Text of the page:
Hospital doctors' attitudes to brief educational messages that aim to modify diagnostic test requests: A qualitative study

Ben Young, Andrew Fogarty , Peter Thurley, Dominic Shaw, Sarah Lewis, Rob Skelly, Tessa E Langley, Mark Norwood, Nigel Sturrock, Jo Cranwell

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Abstract

Background
Avoidable use of diagnostic tests can both harm patients and increase the cost of healthcare. Nudge-type educational interventions have potential to modify clinician behaviour while respecting clinical autonomy and responsibility, but there is little evidence how this approach may be best used in a healthcare setting. This study aims to explore attitudes of hospital doctors to two nudge-type messages: one concerning potential future cancer risk after receiving a CT scan, another about the financial costs of blood tests.

Methods
We added two brief educational messages to diagnostic test results in a UK hospital for one year. One message on the associated long-term potential cancer risk from ionising radiation imaging to CT scan reports, and a second on the financial costs incurred to common blood test results. We conducted a qualitative study involving telephone interviews with doctors working at the hospital to identify themes explaining their response to the intervention.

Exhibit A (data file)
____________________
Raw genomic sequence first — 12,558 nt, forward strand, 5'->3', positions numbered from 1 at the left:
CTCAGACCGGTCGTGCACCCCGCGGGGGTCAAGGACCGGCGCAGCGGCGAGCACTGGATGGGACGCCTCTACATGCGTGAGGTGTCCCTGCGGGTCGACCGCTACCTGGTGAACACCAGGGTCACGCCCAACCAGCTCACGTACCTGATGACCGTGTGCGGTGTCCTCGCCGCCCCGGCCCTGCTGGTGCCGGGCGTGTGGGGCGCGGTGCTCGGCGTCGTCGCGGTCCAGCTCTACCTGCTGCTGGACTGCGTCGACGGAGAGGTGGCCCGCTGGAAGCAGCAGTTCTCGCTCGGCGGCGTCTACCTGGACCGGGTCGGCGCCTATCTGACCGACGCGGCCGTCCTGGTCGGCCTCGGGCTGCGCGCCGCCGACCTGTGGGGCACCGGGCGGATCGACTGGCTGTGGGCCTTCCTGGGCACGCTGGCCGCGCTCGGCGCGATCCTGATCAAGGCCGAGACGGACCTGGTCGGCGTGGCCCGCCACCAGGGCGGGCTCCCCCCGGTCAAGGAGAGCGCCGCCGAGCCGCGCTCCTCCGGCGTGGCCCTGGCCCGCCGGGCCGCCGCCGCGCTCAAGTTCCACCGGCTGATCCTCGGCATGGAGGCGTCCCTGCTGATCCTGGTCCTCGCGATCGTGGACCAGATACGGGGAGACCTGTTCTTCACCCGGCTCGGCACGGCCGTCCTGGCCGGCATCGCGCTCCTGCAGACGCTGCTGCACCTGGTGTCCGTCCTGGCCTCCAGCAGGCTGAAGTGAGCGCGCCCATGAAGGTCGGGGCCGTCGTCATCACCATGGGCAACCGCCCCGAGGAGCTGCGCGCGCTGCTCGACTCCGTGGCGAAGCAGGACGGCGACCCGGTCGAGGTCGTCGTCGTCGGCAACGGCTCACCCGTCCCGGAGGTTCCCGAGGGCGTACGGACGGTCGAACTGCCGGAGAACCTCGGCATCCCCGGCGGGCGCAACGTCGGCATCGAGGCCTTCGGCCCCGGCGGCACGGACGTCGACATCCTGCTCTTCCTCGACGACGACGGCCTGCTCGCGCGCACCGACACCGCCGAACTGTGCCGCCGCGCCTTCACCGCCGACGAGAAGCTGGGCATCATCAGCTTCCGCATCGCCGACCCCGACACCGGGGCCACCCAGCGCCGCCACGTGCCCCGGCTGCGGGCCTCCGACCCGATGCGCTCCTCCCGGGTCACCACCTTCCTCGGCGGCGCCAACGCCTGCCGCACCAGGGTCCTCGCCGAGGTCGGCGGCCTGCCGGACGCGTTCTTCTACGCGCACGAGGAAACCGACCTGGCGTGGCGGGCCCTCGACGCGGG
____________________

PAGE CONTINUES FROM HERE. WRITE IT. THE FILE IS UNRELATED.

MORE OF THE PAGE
Results
Twenty eight doctors were interviewed. Themes showed doctors found the intervention to be highly acceptable, as the group had a high awareness of the need to prevent harm and optimise use of finite resources, and most found the nudge-type approach to be inoffensive and harmless. However, the messages were not seen as personally relevant because doctors felt they were already relatively conservative in their use of tests.

Cancer risk was important in decision-making but was not considered to represent new knowledge to doctors. Conversely, financial costs were considered to be novel information that was unimportant in decision-making. Defensive medicine was commonly cited as a barrier to individual behaviour change. The educational cancer risk message on CT scan reports increased doctors’ confidence to challenge decisions and explain risks to patients and there were some modifications in clinical practice prompted by the financial cost message.

Conclusion
The nudge-type approach to target avoidable use of tests was acceptable to hospital doctors but there were barriers to behaviour change. There was evidence doctors perceived this cheap and light-touch method can contribute to culture change and form a foundation for more comprehensive educational efforts to modify behaviour in a healthcare environment.
Original languageEnglish
Article number80
JournalBMC Medical Informatics and Decision Making
Volume20
Issue number1
DOIs
Publication statusPublished - 29 Apr 2020

Keywords

  • Behavioural economics
  • Computed tomography
  • Doctor decision-making
  • Intervention acceptability
  • Unnecessary testing

ASJC Scopus subject areas

  • Health Policy
  • Health Informatics

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